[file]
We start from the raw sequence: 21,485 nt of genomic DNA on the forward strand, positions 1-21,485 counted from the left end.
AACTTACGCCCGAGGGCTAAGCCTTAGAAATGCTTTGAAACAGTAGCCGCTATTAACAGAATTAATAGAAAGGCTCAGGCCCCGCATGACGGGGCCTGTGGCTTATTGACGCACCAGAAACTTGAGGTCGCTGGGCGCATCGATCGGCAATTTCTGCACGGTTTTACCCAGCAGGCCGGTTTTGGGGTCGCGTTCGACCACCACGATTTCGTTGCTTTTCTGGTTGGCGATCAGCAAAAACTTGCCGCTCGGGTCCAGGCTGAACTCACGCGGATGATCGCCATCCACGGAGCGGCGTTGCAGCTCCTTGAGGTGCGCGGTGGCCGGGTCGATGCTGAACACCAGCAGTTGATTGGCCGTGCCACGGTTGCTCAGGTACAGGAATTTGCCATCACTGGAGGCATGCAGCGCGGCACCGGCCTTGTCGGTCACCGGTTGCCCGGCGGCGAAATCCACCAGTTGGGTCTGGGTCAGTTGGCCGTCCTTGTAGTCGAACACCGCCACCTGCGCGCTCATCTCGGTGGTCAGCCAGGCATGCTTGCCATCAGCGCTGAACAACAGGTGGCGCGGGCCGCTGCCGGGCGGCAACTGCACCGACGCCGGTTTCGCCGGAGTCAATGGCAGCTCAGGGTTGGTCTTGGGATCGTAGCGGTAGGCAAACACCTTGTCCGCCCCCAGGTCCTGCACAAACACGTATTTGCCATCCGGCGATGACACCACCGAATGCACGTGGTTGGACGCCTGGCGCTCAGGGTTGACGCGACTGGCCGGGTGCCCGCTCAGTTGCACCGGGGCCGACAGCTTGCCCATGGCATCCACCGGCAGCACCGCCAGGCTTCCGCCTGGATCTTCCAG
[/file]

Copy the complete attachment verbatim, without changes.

We start from the raw sequence: 21,485 nt of genomic DNA on the forward strand, positions 1-21,485 counted from the left end.
AACTTACGCCCGAGGGCTAAGCCTTAGAAATGCTTTGAAACAGTAGCCGCTATTAACAGAATTAATAGAAAGGCTCAGGCCCCGCATGACGGGGCCTGTGGCTTATTGACGCACCAGAAACTTGAGGTCGCTGGGCGCATCGATCGGCAATTTCTGCACGGTTTTACCCAGCAGGCCGGTTTTGGGGTCGCGTTCGACCACCACGATTTCGTTGCTTTTCTGGTTGGCGATCAGCAAAAACTTGCCGCTCGGGTCCAGGCTGAACTCACGCGGATGATCGCCATCCACGGAGCGGCGTTGCAGCTCCTTGAGGTGCGCGGTGGCCGGGTCGATGCTGAACACCAGCAGTTGATTGGCCGTGCCACGGTTGCTCAGGTACAGGAATTTGCCATCACTGGAGGCATGCAGCGCGGCACCGGCCTTGTCGGTCACCGGTTGCCCGGCGGCGAAATCCACCAGTTGGGTCTGGGTCAGTTGGCCGTCCTTGTAGTCGAACACCGCCACCTGCGCGCTCATCTCGGTGGTCAGCCAGGCATGCTTGCCATCAGCGCTGAACAACAGGTGGCGCGGGCCGCTGCCGGGCGGCAACTGCACCGACGCCGGTTTCGCCGGAGTCAATGGCAGCTCAGGGTTGGTCTTGGGATCGTAGCGGTAGGCAAACACCTTGTCCGCCCCCAGGTCCTGCACAAACACGTATTTGCCATCCGGCGATGACACCACCGAATGCACGTGGTTGGACGCCTGGCGCTCAGGGTTGACGCGACTGGCCGGGTGCCCGCTCAGTTGCACCGGGGCCGACAGCTTGCCCATGGCATCCACCGGCAGCACCGCCAGGCTTCCGCCTGGATCTTCCAG